What is patriotism?  Nevile Shute describes Peter Moran’s answer to the question, in  “SO DISDAINED”, first published in 1928. In the Pan paperback edition, page 162, Peter Moran says to Mary Lenden: “I’ve got this place, and my job here in Sussex and my friends. And you’ve got your shop and your home in Winchester. Little things – but what else would you call patriotism? Just being fond of the little things you’ve got at home, and that you don’t want to see changed. A house with a bit of garden that you can grow things in, and a dog or two, and all the little inconveniences and annoyances that you couldn’t really get on without. That’s your patriotism, and that’s all there’s in it. And that’s what Lenden hadn’t got.”
My last ‘blog’ had a view south from where we now live, to Ashdown Forest. A couple of hundred yards away is another long view to the north and west, past Chartwell, Winston Churchill’s home, to Leith Hill 40 miles away, where many Morden groups went for weekend camps. The point of the blog, and of the camps, was to emphasise that for a disciple of Jesus Messiah, patriotism is best expressed in relationship with Him and His Kingdom.
But to have roots in such a place of quiet beauty, with its history (our house name is Bounds Cottage, after Great Bounds, one-time nearby home of St Thomas More), and to be able to return to those roots, while still remembering that they “must not be mistaken from home” (C.S.Lewis), is a privilege indeed.

“Do you see yonder shining light?”

image“Then said Evangelist, If this be thy condition, why standest thou still? He answered, Because I know not whither to go. Then he gave him a parchment roll, and there was written within, Flee from the wrath to come. [Matt. 3.7]. The man therefore read it, and looking upon Evangelist very carefully, said, Whither must I fly? Then said Evangelist, pointing with his finger over a very wide field, Do you see yonder wicket-gate? [Matt. 7:13,14] The man said, No. Then said the other, Do you see yonder shining light? [Ps. 119:105; 2 Pet. 1:19] He said, I think I do. Then said Evangelist, Keep that light in your eye, and go up directly thereto: so shalt thou see the gate; at which, when thou knockest, it shall be told thee what thou shalt do.”  (John Bunyan’s Pilgrim’s Progress.)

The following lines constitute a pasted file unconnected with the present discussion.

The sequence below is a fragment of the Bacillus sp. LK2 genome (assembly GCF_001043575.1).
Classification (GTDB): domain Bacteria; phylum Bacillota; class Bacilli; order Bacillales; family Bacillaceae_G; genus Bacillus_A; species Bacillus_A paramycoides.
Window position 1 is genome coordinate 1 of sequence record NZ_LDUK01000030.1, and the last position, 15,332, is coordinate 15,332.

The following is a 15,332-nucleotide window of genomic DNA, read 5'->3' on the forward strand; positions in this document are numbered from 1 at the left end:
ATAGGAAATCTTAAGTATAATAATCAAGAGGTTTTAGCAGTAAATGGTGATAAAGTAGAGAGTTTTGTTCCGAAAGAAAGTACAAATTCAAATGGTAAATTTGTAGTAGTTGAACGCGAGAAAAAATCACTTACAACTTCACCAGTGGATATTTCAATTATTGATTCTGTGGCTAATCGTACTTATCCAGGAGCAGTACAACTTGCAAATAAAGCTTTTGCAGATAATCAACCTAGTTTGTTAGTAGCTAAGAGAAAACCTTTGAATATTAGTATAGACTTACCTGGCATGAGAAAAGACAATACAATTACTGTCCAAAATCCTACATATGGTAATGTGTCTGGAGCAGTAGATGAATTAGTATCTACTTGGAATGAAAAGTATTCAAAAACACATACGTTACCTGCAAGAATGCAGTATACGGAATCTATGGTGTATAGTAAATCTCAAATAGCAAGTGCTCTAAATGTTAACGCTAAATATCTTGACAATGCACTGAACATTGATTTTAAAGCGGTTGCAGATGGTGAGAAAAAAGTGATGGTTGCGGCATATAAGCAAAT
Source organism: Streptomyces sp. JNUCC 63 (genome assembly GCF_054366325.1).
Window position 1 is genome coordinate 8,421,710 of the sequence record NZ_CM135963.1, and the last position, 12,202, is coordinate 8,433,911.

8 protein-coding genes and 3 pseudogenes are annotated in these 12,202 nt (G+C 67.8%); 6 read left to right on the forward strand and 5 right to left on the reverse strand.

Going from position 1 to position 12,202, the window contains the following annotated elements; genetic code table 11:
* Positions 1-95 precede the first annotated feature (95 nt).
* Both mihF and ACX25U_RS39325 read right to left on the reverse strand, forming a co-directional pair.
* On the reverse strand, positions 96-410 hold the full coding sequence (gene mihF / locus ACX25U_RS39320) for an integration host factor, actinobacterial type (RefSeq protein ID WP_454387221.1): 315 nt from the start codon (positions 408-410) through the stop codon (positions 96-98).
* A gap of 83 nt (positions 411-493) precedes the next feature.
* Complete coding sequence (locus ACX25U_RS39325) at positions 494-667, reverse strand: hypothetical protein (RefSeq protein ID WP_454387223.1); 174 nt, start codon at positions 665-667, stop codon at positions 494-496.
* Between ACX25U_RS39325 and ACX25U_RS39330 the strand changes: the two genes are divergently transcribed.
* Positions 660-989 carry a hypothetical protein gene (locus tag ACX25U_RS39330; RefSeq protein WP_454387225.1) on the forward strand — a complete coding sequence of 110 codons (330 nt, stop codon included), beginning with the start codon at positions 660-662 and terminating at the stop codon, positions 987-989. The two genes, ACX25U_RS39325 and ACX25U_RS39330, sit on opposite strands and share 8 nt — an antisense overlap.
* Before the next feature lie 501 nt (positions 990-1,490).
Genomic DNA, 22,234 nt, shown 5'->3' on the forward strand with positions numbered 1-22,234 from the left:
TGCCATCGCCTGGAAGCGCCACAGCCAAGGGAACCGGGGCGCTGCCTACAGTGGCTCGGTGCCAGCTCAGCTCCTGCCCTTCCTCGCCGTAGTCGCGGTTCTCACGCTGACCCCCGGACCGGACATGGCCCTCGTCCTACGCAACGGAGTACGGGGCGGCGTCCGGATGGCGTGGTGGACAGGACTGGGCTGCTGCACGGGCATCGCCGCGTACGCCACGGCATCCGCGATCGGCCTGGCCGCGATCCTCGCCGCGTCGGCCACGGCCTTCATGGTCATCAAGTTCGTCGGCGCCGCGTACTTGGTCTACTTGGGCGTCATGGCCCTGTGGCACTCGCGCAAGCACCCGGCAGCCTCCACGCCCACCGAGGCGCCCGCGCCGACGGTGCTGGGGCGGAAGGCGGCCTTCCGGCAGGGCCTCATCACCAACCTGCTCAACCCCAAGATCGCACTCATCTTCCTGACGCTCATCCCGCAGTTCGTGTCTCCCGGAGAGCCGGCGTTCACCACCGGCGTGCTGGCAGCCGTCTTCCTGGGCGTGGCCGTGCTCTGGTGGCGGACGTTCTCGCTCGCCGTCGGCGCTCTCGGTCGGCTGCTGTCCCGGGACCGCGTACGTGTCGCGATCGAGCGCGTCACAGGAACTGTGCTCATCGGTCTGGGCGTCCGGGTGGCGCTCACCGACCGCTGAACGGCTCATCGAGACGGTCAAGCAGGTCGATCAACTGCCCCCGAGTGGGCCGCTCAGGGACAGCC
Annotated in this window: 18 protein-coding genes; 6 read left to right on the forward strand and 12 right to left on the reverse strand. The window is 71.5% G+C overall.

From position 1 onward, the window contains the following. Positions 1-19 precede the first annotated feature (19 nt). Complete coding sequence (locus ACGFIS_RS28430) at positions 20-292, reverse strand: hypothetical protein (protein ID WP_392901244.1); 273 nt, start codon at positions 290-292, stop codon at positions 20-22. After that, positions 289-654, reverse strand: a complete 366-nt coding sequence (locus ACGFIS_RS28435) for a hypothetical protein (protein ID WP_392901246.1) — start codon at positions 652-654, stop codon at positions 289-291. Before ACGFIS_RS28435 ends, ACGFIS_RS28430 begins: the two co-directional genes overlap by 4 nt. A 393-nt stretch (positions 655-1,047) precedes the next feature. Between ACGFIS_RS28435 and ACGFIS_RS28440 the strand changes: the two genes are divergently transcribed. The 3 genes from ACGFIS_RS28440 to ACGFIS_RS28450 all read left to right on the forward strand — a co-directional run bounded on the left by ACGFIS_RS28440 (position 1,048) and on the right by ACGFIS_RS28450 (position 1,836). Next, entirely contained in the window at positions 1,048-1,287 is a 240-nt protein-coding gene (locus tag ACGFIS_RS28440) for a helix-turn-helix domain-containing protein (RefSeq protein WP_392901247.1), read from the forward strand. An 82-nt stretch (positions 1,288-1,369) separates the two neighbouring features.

Two daughters have been staying with us, Claire and Rachel, the latter with her three children, dad Jason has been finishing off a Christian camp.  Reading from a children’s Pilgrims Progress has been part of the routine here each day.  One early morning recently, I took the picture above from a bedroom window where I like to sit; Crowborough Beacon, on Ashdown Forest is in the distance.  (The picture may need to be enlarged to see what I am talking about).  There must have been an expanse of glass, perhaps a big greenhouse, reflecting the rising sun back to me.  So the lines of John Bunyan came to mind.

The last camp Hilary and I organised for youngsters from Morden was a couple of years ago, we stayed at the Zion Centre on Ashdown Forest, our camp title was “children of Zion”.  Just one visit to Morden this week for a Park Trust meeting, but I tied in a few visits that should have been made before we left, and a youth club member shouted (friendly?) abuse at me as I drove past.  One of my new tasks is to encourage Christian youth workers in Merton and Sutton Boroughs in understanding their vocation In our fast-changing world.  How best to do that – in the context of the question at the end of my previous blog comment?